Our research on radiotherapy for cancer treatments optimizes a narrow X-ray beam radiation dose that targets tumors while minimizing radiation exposure in surrounding healthy tissue. Though bombarding a tumor can help treat cancer, unfortunately, radiation doesn’t pick and choose the cells it harms. Healthy tissue is often damaged in an act of “medical friendly fire.” With the help of optimization models developed at WID, a wide array of data — MRI pictures of internal organs, varying oxygen content of human tissue, scattering tendencies of radiation beams and even the rise and fall of the patient’s chest — can be parsed to minimize the collateral damage likely to be caused by lifesaving technology aimed in a less-than-optimal direction.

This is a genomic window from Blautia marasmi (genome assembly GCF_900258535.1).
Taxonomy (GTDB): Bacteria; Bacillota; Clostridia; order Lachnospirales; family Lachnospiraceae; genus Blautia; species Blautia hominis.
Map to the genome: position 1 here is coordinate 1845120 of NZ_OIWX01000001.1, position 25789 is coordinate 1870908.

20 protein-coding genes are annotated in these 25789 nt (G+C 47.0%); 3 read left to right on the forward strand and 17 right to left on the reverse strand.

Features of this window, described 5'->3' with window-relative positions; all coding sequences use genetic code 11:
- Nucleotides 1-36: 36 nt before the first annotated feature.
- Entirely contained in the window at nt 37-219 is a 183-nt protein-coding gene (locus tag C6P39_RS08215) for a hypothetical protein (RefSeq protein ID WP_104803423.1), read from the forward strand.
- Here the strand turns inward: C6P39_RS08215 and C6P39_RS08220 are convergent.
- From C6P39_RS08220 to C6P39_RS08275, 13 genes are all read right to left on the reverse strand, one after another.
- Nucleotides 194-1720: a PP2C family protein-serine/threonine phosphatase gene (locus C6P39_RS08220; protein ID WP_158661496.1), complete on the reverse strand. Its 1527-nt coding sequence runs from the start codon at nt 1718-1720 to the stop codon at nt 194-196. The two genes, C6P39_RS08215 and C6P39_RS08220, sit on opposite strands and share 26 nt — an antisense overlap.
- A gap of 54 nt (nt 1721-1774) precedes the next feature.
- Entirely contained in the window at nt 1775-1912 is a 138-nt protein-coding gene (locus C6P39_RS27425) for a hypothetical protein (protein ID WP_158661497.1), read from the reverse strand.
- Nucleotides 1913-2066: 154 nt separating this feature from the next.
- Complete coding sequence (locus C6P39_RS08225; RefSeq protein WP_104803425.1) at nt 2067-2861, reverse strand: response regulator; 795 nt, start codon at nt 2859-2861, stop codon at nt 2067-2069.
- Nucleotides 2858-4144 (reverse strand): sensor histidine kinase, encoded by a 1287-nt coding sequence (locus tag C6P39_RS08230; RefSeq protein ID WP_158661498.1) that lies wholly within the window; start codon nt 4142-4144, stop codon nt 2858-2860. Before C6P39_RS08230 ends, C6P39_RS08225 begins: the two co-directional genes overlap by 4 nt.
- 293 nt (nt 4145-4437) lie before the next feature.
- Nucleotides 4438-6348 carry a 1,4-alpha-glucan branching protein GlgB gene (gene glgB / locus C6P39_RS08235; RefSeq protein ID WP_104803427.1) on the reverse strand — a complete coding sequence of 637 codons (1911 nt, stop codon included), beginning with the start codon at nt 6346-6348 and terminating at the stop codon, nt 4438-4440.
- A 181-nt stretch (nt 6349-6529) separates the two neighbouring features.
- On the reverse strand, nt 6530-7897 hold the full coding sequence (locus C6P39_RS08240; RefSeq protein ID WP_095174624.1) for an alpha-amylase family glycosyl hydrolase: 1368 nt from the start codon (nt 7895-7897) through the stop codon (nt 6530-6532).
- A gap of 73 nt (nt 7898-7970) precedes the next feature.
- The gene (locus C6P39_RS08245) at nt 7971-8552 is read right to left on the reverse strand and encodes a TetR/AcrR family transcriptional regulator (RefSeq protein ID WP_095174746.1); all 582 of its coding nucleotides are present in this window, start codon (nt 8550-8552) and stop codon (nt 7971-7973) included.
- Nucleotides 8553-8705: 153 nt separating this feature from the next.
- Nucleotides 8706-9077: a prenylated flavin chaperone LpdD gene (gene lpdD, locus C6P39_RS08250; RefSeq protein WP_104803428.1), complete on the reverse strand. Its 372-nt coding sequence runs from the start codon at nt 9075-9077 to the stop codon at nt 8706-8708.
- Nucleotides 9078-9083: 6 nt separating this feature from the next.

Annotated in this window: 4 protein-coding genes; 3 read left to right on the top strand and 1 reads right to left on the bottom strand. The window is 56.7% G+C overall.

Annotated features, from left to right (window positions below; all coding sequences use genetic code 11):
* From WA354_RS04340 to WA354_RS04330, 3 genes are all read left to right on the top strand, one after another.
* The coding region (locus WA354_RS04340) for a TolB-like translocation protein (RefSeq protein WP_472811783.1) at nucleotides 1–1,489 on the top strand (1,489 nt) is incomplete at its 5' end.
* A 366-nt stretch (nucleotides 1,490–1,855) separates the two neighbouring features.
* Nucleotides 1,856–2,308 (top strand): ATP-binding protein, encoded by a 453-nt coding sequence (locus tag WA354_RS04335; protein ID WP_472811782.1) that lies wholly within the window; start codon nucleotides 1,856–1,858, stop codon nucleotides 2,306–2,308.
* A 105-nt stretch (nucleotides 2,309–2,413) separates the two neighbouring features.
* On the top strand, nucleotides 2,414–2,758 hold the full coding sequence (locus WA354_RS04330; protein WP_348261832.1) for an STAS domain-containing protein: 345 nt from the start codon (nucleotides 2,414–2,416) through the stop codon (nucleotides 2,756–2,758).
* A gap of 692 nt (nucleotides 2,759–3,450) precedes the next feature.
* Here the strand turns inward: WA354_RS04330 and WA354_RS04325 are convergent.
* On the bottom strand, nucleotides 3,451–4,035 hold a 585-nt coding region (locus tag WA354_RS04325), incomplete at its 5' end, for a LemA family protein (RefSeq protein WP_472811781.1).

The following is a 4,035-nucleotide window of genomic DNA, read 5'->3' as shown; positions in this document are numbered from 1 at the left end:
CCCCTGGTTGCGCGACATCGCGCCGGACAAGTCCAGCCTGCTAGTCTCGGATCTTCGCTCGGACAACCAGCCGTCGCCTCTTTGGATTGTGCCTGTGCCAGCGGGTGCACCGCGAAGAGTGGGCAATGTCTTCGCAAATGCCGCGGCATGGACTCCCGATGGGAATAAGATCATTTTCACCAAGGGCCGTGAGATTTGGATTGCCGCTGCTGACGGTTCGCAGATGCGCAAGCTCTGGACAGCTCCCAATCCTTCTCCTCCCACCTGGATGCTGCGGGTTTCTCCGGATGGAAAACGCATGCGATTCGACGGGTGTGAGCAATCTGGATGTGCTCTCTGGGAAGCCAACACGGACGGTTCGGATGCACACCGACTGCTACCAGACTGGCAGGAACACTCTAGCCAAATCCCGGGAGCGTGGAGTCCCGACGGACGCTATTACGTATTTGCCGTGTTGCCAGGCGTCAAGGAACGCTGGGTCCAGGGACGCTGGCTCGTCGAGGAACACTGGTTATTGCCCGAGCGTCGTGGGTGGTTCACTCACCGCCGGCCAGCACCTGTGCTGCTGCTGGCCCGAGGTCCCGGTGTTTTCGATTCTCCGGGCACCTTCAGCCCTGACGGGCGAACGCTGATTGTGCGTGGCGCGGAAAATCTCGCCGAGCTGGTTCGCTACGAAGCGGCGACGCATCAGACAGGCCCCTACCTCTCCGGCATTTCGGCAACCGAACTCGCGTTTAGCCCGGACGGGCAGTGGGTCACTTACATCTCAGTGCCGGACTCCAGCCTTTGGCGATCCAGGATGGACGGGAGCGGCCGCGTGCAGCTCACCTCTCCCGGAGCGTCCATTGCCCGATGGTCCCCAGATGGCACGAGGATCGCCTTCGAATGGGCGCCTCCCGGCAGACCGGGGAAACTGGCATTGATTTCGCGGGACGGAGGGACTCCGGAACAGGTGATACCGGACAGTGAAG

For more in-depth information, see the following original research papers:
- Shepard et al. (1999) “Optimizing the Delivery of Radiation Therapy to Cancer Patients”
- Ferris et al. (2003) “An Optimization Approach for Radiosurgery Treatment Planning”
- Lim et al. (2007) “An Optimization Framework for Conformal Radiation Treatment Planning”
A problem often encountered by biologists centers around defining appropriate protein and drug (factor) concentrations in a mixture of signaling factors to realize a desired biological outcome. For example, this outcome may be realized in the production of a particular cell-type to be used either as a tool for discovery or a therapeutic. Current high-throughput […]